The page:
And lastly, the message to change the community’s psyche and approach on issues facing it should be conveyed in a logical and easily understandable format to all, by a committee of elders representing all the factions and schools of thought of the community besides the political and social activists.
At the political front, Muslims should adopt a multi-dimensional strategy, strengthening the secular and democratic forces of the country, assured of the support of 63% secular and right thinking population of India.
Key to Emancipation
As far as being an active player in the county’s political process is concerned, we should nurture and motivate our youngsters to involve themselves in the political activities, shoulder to shoulder with the secular forces. We seldom engage with our political representatives constructively. We should try to form a proactive relationship with the politicians, to ensure that besides raising our grievances with our representatives we are seen as part of the team, which delivers the results on their behalf in their constituency. We’ll have to build a committed cohort of leaders, who reflect the true aspirations of the community besides striving to empower it both educationally and politically.
A key factor identified for the plight of the community is the lack of education amongst Muslims. In reality, during the last 25 years or so the educational consciousness amongst Muslims has increased and the community is much more educated than previously. However, we still have to focus our energies on and plan for educating the children at the lowest rung of the social and economic ladder. We need to strengthen our schools and colleges at village and district level, ensure delivery of quality education to all sections of the community, besides a zero dropout rate. This will need coordinated efforts and counselling, both. For this to be achieved, instead of looking up to the government, we should initiate our own efforts.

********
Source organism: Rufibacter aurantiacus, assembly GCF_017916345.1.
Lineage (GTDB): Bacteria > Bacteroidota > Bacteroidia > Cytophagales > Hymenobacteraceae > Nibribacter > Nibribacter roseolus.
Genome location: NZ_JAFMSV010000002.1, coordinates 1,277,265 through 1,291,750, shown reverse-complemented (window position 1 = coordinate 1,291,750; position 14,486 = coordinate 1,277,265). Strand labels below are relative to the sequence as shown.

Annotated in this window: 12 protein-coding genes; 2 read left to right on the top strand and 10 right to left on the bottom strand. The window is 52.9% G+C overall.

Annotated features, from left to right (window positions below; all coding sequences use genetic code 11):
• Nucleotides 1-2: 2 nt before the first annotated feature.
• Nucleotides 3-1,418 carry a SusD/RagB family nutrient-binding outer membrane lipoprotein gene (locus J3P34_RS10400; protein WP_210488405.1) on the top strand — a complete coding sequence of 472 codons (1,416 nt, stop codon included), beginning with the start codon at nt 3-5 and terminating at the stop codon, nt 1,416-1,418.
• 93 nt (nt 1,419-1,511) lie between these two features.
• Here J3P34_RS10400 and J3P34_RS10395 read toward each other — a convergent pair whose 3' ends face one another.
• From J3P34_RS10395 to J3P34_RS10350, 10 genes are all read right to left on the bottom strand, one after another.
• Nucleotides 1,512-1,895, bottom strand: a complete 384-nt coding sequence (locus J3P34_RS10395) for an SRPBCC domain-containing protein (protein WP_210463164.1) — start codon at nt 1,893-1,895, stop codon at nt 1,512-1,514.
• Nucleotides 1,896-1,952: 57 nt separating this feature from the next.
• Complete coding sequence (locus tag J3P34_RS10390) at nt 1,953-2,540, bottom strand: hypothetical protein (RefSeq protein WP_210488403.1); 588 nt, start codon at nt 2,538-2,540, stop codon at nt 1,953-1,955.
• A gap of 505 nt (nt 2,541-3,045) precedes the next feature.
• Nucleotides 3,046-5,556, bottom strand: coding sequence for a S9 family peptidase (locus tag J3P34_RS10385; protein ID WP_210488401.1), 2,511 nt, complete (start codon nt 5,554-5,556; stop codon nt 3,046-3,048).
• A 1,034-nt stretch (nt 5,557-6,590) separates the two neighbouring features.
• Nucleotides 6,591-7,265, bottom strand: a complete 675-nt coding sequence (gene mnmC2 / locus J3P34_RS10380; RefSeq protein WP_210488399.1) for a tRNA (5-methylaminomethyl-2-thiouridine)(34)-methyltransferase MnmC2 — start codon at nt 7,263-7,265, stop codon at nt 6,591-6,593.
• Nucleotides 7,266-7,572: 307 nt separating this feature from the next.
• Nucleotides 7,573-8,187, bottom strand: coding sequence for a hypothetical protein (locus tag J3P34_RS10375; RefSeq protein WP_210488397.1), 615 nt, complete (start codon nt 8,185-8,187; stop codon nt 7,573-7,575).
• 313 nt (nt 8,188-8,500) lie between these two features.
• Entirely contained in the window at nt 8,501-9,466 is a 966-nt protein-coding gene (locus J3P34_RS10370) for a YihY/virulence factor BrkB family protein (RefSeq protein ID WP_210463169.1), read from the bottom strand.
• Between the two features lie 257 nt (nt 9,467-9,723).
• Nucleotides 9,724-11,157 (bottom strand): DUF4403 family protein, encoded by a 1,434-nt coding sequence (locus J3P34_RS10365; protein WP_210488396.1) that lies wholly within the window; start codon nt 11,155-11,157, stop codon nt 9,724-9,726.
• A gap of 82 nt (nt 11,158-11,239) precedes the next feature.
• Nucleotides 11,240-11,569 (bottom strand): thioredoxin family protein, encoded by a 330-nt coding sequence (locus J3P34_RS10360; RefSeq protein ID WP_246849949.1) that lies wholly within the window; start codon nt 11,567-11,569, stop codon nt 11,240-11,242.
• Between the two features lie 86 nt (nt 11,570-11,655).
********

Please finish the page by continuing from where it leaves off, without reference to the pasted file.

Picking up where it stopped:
It’s a fact that Muslims have a school and college in every city and town of India. But most of them are not equipped to the modern standards or don’t have the faculty which could ensure delivery of quality education. The need is to chart out a comprehensive plan for making these institutes functional and productive. This could be achieved through an all-India umbrella body, which should be tasked to ensure how to impart quality education to all at the lowest cost through available infrastructure.
During the last 25 years or so, a number of educational and social organisations managed by Muslims have sprung-up in every nook and corner of the country. But in reality, most of these initiatives are confined to individual self-promotion and lack enough professional attitude and commitment to perform and deliver. The task should be to bring all such organisations at a common platform, and pooling their human and financial resources, hammer out a deliverable strategy which is in tune with the current demands and aspirations of the people and which fulfil the community’s and society’s needs pragmatically.
Besides education, the proposed all-India body should also represent the Muslims at every conceivable charity work, whether be it a natural calamity or supporting the government’s various social drives or feeding the poor or providing care to the ailing. We need to emerge as a community, which should be seen at the forefront of every welfare event, helping out shoulder to shoulder with our brethren.
Asad Mirza is a political commentator based in New Delhi. He was also associated with BBC Urdu Service and Khaleej Times of Dubai. He writes on Muslims, educational, international affairs, interfaith and current affairs.
This article was originally published on Kashmir Observer. Views in this article are author’s own and do not necessarily reflect CGS policy.